PABX Fraud increases fourfold
19 August 2010
Fraudsters are targeting unsecured PABXs in New Zealand and getting away with hundreds of thousands of dollars annually. The incidence of fraud has increased fourfold in 2010 with an estimated 30 40 New Zealand companies getting hit by international PABX fraudsters every month.
Leaving your PABX unsecured is like leaving your PIN numbers or bank account details and access codes pinned to your front door. Security of your PABX is easily as important as the security of your PC, its relatively easy to defraud you of thousands of dollars if you havent made your system secure.
Whos at risk? Often this is now the small businessman or woman with a PABX (often their first). In one recent case it was an individual who had downloaded a free software-based VoIP PABX and installed it on their home computer. An unsecured PABX system can be compromised via an insecure voicemail system (or similar), that allows incoming callers to dial extensions directly.
From there, some insecure PABX systems can even allow callers to access outside lines. Hackers have targeted these systems around the world sometimes resulting in a large volume of international calls being charged to the PABX users account. To help ensure your business is protected against this type of fraud, we advise you check your PABX system is secure and it is adequately configured to maximise your security.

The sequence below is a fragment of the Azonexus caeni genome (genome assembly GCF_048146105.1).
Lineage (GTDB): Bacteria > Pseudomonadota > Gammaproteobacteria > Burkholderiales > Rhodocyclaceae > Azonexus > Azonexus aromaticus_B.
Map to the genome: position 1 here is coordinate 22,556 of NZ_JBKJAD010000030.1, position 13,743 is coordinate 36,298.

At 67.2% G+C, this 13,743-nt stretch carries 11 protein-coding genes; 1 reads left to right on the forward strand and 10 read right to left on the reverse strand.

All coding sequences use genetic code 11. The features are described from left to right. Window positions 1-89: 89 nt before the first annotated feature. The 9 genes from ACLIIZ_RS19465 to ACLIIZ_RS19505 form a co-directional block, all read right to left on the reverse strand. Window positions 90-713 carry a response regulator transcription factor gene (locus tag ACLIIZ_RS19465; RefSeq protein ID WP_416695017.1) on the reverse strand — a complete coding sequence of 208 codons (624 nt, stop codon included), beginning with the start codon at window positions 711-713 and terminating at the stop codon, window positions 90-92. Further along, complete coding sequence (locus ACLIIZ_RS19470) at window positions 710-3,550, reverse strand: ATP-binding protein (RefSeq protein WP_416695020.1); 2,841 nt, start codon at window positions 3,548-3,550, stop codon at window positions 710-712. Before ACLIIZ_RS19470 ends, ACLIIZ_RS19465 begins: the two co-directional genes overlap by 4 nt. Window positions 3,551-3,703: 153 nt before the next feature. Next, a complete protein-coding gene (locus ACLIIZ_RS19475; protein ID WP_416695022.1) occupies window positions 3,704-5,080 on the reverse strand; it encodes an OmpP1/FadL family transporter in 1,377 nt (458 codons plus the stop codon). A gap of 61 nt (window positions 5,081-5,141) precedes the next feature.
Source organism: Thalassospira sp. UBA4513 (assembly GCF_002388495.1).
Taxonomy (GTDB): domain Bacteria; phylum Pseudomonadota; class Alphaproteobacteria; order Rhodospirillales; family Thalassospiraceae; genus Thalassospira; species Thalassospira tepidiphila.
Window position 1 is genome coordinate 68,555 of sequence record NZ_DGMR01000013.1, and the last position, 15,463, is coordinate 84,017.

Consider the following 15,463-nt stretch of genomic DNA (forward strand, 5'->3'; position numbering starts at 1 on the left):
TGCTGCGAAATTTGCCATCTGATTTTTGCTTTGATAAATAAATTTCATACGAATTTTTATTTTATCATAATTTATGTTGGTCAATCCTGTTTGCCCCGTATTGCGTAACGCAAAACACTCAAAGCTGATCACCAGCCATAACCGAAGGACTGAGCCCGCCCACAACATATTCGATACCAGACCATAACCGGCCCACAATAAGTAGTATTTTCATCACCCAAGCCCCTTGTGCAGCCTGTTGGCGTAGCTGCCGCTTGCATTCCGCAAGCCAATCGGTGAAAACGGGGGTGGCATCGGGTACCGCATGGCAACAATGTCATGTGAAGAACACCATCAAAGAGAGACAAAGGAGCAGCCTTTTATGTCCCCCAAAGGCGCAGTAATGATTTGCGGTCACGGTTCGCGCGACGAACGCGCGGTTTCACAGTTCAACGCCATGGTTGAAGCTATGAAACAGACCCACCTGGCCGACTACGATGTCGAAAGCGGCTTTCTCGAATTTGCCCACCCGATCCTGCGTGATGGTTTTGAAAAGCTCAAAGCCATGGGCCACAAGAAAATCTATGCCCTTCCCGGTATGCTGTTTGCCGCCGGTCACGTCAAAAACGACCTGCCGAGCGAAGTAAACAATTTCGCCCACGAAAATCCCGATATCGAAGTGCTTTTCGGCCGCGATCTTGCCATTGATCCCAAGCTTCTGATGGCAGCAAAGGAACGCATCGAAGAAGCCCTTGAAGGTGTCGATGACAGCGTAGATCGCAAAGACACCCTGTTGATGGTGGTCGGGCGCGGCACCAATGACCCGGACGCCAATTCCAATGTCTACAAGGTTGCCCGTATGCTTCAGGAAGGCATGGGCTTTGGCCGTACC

Minimising your risk
We strongly recommend you take action now. It is vital that you review and follow the attached security measures as soon as possible. If you have any questions regarding your own particular PABX, contact your vendor in the first instance for advice on securing your system. Visit: www.tig.org.nz/stoppabxfraud for more details, advice and links to other information. The TIG is an industry group aimed at increasing the contribution of telecommunications to New Zealand society and economy.
Guard against PABX hacking what you can do
1. CHOOSE A STRONG PASSWORD: Voicemail and DISA passwords should be changed on a regular basis, avoiding factory defaults and obvious combinations such as 1234 or the extension number.
2. CHANGE IT: Make sure all security features passwords, PINS etc are changed following installation, upgrade and fault/maintenance. Dont forget to reset password defaults.
3. KEEP IT CONFIDENTIAL: Keep all internal information such as directories, call logging reports and audit logs confidential. Destroy them appropriately if no longer required.
4. REVIEW REGULARLY: Review system security and configuration settings regularly. Follow up any vulnerabilities or irregularities.
5. VENDOR TERMS AND CONDITIONS: Make sure you have the right terms and conditions reflected in your contracts with your PABX, VoIP and/or voicemail maintainer in order to keep your system regularly maintained and serviced to stay safe.
For more tips on preventing PABX hacking on your system visit: www.tig.org.nz/stoppabxfraud